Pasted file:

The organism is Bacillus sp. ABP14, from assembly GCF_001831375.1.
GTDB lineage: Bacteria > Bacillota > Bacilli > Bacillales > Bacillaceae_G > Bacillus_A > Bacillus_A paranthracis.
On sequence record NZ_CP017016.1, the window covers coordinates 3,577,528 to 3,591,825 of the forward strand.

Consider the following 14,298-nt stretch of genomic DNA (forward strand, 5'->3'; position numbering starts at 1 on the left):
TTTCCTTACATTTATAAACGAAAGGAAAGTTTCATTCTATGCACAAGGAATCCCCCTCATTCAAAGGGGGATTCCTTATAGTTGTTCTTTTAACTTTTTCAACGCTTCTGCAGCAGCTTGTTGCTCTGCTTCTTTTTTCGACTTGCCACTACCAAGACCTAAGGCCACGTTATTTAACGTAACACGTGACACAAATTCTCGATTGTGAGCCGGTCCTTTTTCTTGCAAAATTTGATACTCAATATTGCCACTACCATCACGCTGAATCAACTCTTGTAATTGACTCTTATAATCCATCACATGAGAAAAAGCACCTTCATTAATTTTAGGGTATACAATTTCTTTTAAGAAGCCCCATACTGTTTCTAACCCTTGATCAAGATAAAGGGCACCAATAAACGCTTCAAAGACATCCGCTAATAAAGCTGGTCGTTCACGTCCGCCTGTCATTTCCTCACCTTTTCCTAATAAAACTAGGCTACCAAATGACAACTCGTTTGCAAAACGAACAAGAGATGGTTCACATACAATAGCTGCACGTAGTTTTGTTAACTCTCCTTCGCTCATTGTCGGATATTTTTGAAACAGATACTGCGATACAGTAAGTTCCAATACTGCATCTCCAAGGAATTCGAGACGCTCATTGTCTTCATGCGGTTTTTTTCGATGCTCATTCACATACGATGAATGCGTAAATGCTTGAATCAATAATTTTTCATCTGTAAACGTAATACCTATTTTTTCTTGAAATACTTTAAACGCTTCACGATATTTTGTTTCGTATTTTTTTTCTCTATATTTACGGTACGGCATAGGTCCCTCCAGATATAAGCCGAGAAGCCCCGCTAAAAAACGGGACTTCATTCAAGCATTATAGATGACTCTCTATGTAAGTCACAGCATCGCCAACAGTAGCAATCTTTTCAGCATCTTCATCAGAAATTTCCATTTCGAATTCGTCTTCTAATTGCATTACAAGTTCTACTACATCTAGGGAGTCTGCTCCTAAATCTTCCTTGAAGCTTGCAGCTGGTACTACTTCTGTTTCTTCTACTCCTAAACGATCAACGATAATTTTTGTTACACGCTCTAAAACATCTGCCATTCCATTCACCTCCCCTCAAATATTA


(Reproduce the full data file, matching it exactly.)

The organism is Bacillus sp. ABP14, from assembly GCF_001831375.1.
GTDB lineage: Bacteria > Bacillota > Bacilli > Bacillales > Bacillaceae_G > Bacillus_A > Bacillus_A paranthracis.
On sequence record NZ_CP017016.1, the window covers coordinates 3,577,528 to 3,591,825 of the forward strand.

Consider the following 14,298-nt stretch of genomic DNA (forward strand, 5'->3'; position numbering starts at 1 on the left):
TTTCCTTACATTTATAAACGAAAGGAAAGTTTCATTCTATGCACAAGGAATCCCCCTCATTCAAAGGGGGATTCCTTATAGTTGTTCTTTTAACTTTTTCAACGCTTCTGCAGCAGCTTGTTGCTCTGCTTCTTTTTTCGACTTGCCACTACCAAGACCTAAGGCCACGTTATTTAACGTAACACGTGACACAAATTCTCGATTGTGAGCCGGTCCTTTTTCTTGCAAAATTTGATACTCAATATTGCCACTACCATCACGCTGAATCAACTCTTGTAATTGACTCTTATAATCCATCACATGAGAAAAAGCACCTTCATTAATTTTAGGGTATACAATTTCTTTTAAGAAGCCCCATACTGTTTCTAACCCTTGATCAAGATAAAGGGCACCAATAAACGCTTCAAAGACATCCGCTAATAAAGCTGGTCGTTCACGTCCGCCTGTCATTTCCTCACCTTTTCCTAATAAAACTAGGCTACCAAATGACAACTCGTTTGCAAAACGAACAAGAGATGGTTCACATACAATAGCTGCACGTAGTTTTGTTAACTCTCCTTCGCTCATTGTCGGATATTTTTGAAACAGATACTGCGATACAGTAAGTTCCAATACTGCATCTCCAAGGAATTCGAGACGCTCATTGTCTTCATGCGGTTTTTTTCGATGCTCATTCACATACGATGAATGCGTAAATGCTTGAATCAATAATTTTTCATCTGTAAACGTAATACCTATTTTTTCTTGAAATACTTTAAACGCTTCACGATATTTTGTTTCGTATTTTTTTTCTCTATATTTACGGTACGGCATAGGTCCCTCCAGATATAAGCCGAGAAGCCCCGCTAAAAAACGGGACTTCATTCAAGCATTATAGATGACTCTCTATGTAAGTCACAGCATCGCCAACAGTAGCAATCTTTTCAGCATCTTCATCAGAAATTTCCATTTCGAATTCGTCTTCTAATTGCATTACAAGTTCTACTACATCTAGGGAGTCTGCTCCTAAATCTTCCTTGAAGCTTGCAGCTGGTACTACTTCTGTTTCTTCTACTCCTAAACGATCAACGATAATTTTTGTTACACGCTCTAAAACATCTGCCATTCCATTCACCTCCCCTCAAATATTA